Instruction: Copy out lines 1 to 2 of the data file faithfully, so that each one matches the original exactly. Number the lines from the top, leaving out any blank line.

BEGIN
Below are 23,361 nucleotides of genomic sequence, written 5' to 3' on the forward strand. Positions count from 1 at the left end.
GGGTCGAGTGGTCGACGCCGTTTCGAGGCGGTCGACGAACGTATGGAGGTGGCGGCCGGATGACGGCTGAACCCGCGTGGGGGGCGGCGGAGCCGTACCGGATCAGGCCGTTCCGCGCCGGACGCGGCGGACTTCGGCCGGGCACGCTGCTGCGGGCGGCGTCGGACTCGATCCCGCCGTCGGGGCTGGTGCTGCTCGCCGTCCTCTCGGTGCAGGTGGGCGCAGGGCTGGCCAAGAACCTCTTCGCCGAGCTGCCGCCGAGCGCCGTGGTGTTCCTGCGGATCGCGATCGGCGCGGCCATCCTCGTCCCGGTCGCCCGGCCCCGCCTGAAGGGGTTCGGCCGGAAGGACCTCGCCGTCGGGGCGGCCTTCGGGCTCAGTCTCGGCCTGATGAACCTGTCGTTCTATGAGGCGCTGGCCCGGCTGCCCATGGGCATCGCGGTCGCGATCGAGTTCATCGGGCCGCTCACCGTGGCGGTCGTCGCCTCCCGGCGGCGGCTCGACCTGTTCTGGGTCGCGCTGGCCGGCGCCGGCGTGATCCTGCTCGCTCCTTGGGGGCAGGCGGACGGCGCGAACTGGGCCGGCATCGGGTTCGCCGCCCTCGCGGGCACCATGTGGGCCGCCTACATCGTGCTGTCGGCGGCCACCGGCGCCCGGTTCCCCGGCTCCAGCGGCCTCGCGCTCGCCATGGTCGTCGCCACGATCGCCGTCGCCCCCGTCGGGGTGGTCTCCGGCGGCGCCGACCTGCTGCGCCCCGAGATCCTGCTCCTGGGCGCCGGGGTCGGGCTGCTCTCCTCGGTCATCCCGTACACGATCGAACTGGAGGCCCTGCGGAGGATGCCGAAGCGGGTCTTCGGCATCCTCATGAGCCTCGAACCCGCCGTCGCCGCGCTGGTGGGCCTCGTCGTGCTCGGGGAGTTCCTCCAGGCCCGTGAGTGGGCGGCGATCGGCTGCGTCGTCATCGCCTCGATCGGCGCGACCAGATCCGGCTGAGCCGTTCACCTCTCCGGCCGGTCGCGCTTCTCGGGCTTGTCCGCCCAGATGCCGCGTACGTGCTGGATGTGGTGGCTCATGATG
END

Below are 23,361 nucleotides of genomic sequence, written 5' to 3' on the forward strand. Positions count from 1 at the left end.
GGGTCGAGTGGTCGACGCCGTTTCGAGGCGGTCGACGAACGTATGGAGGTGGCGGCCGGATGACGGCTGAACCCGCGTGGGGGGCGGCGGAGCCGTACCGGATCAGGCCGTTCCGCGCCGGACGCGGCGGACTTCGGCCGGGCACGCTGCTGCGGGCGGCGTCGGACTCGATCCCGCCGTCGGGGCTGGTGCTGCTCGCCGTCCTCTCGGTGCAGGTGGGCGCAGGGCTGGCCAAGAACCTCTTCGCCGAGCTGCCGCCGAGCGCCGTGGTGTTCCTGCGGATCGCGATCGGCGCGGCCATCCTCGTCCCGGTCGCCCGGCCCCGCCTGAAGGGGTTCGGCCGGAAGGACCTCGCCGTCGGGGCGGCCTTCGGGCTCAGTCTCGGCCTGATGAACCTGTCGTTCTATGAGGCGCTGGCCCGGCTGCCCATGGGCATCGCGGTCGCGATCGAGTTCATCGGGCCGCTCACCGTGGCGGTCGTCGCCTCCCGGCGGCGGCTCGACCTGTTCTGGGTCGCGCTGGCCGGCGCCGGCGTGATCCTGCTCGCTCCTTGGGGGCAGGCGGACGGCGCGAACTGGGCCGGCATCGGGTTCGCCGCCCTCGCGGGCACCATGTGGGCCGCCTACATCGTGCTGTCGGCGGCCACCGGCGCCCGGTTCCCCGGCTCCAGCGGCCTCGCGCTCGCCATGGTCGTCGCCACGATCGCCGTCGCCCCCGTCGGGGTGGTCTCCGGCGGCGCCGACCTGCTGCGCCCCGAGATCCTGCTCCTGGGCGCCGGGGTCGGGCTGCTCTCCTCGGTCATCCCGTACACGATCGAACTGGAGGCCCTGCGGAGGATGCCGAAGCGGGTCTTCGGCATCCTCATGAGCCTCGAACCCGCCGTCGCCGCGCTGGTGGGCCTCGTCGTGCTCGGGGAGTTCCTCCAGGCCCGTGAGTGGGCGGCGATCGGCTGCGTCGTCATCGCCTCGATCGGCGCGACCAGATCCGGCTGAGCCGTTCACCTCTCCGGCCGGTCGCGCTTCTCGGGCTTGTCCGCCCAGATGCCGCGTACGTGCTGGATGTGGTGGCTCATGATG